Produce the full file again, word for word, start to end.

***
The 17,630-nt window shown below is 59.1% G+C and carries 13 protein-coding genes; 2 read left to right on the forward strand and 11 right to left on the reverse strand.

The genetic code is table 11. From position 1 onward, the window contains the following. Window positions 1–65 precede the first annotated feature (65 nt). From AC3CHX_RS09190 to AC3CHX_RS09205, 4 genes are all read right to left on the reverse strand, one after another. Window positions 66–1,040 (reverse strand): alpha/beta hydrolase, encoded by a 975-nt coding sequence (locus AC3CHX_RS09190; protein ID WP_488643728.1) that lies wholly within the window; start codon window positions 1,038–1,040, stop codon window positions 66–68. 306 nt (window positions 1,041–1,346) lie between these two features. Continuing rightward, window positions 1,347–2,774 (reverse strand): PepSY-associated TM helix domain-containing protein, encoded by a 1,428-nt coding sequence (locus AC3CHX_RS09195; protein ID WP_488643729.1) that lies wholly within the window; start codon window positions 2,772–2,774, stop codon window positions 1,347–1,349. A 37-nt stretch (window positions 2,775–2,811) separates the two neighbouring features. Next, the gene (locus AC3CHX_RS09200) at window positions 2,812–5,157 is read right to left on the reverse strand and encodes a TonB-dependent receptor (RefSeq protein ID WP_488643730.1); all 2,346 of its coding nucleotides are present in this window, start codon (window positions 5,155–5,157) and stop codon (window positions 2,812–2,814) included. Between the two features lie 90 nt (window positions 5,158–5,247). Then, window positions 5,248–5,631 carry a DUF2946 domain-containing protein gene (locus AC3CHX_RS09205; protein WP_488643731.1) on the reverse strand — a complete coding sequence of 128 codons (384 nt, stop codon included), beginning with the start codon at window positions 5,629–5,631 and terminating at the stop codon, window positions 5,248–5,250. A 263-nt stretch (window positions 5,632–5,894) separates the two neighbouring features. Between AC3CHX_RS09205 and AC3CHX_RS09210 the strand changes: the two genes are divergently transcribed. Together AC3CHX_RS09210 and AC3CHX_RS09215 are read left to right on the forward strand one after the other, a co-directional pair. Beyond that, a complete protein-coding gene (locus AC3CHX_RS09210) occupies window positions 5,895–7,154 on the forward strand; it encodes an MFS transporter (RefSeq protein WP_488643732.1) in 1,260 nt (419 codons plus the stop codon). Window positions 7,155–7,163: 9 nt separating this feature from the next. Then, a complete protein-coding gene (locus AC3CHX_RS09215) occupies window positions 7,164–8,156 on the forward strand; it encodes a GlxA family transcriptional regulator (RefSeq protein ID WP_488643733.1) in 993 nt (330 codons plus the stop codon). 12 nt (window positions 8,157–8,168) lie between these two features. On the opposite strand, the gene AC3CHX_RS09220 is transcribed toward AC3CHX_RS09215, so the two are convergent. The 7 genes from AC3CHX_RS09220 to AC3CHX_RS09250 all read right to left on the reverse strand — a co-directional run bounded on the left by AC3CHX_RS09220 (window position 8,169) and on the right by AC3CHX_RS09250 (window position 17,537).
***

The 17,630-nt window shown below is 59.1% G+C and carries 13 protein-coding genes; 2 read left to right on the forward strand and 11 right to left on the reverse strand.

The genetic code is table 11. From position 1 onward, the window contains the following. Window positions 1–65 precede the first annotated feature (65 nt). From AC3CHX_RS09190 to AC3CHX_RS09205, 4 genes are all read right to left on the reverse strand, one after another. Window positions 66–1,040 (reverse strand): alpha/beta hydrolase, encoded by a 975-nt coding sequence (locus AC3CHX_RS09190; protein ID WP_488643728.1) that lies wholly within the window; start codon window positions 1,038–1,040, stop codon window positions 66–68. 306 nt (window positions 1,041–1,346) lie between these two features. Continuing rightward, window positions 1,347–2,774 (reverse strand): PepSY-associated TM helix domain-containing protein, encoded by a 1,428-nt coding sequence (locus AC3CHX_RS09195; protein ID WP_488643729.1) that lies wholly within the window; start codon window positions 2,772–2,774, stop codon window positions 1,347–1,349. A 37-nt stretch (window positions 2,775–2,811) separates the two neighbouring features. Next, the gene (locus AC3CHX_RS09200) at window positions 2,812–5,157 is read right to left on the reverse strand and encodes a TonB-dependent receptor (RefSeq protein ID WP_488643730.1); all 2,346 of its coding nucleotides are present in this window, start codon (window positions 5,155–5,157) and stop codon (window positions 2,812–2,814) included. Between the two features lie 90 nt (window positions 5,158–5,247). Then, window positions 5,248–5,631 carry a DUF2946 domain-containing protein gene (locus AC3CHX_RS09205; protein WP_488643731.1) on the reverse strand — a complete coding sequence of 128 codons (384 nt, stop codon included), beginning with the start codon at window positions 5,629–5,631 and terminating at the stop codon, window positions 5,248–5,250. A 263-nt stretch (window positions 5,632–5,894) separates the two neighbouring features. Between AC3CHX_RS09205 and AC3CHX_RS09210 the strand changes: the two genes are divergently transcribed. Together AC3CHX_RS09210 and AC3CHX_RS09215 are read left to right on the forward strand one after the other, a co-directional pair. Beyond that, a complete protein-coding gene (locus AC3CHX_RS09210) occupies window positions 5,895–7,154 on the forward strand; it encodes an MFS transporter (RefSeq protein WP_488643732.1) in 1,260 nt (419 codons plus the stop codon). Window positions 7,155–7,163: 9 nt separating this feature from the next. Then, a complete protein-coding gene (locus AC3CHX_RS09215) occupies window positions 7,164–8,156 on the forward strand; it encodes a GlxA family transcriptional regulator (RefSeq protein ID WP_488643733.1) in 993 nt (330 codons plus the stop codon). 12 nt (window positions 8,157–8,168) lie between these two features. On the opposite strand, the gene AC3CHX_RS09220 is transcribed toward AC3CHX_RS09215, so the two are convergent. The 7 genes from AC3CHX_RS09220 to AC3CHX_RS09250 all read right to left on the reverse strand — a co-directional run bounded on the left by AC3CHX_RS09220 (window position 8,169) and on the right by AC3CHX_RS09250 (window position 17,537).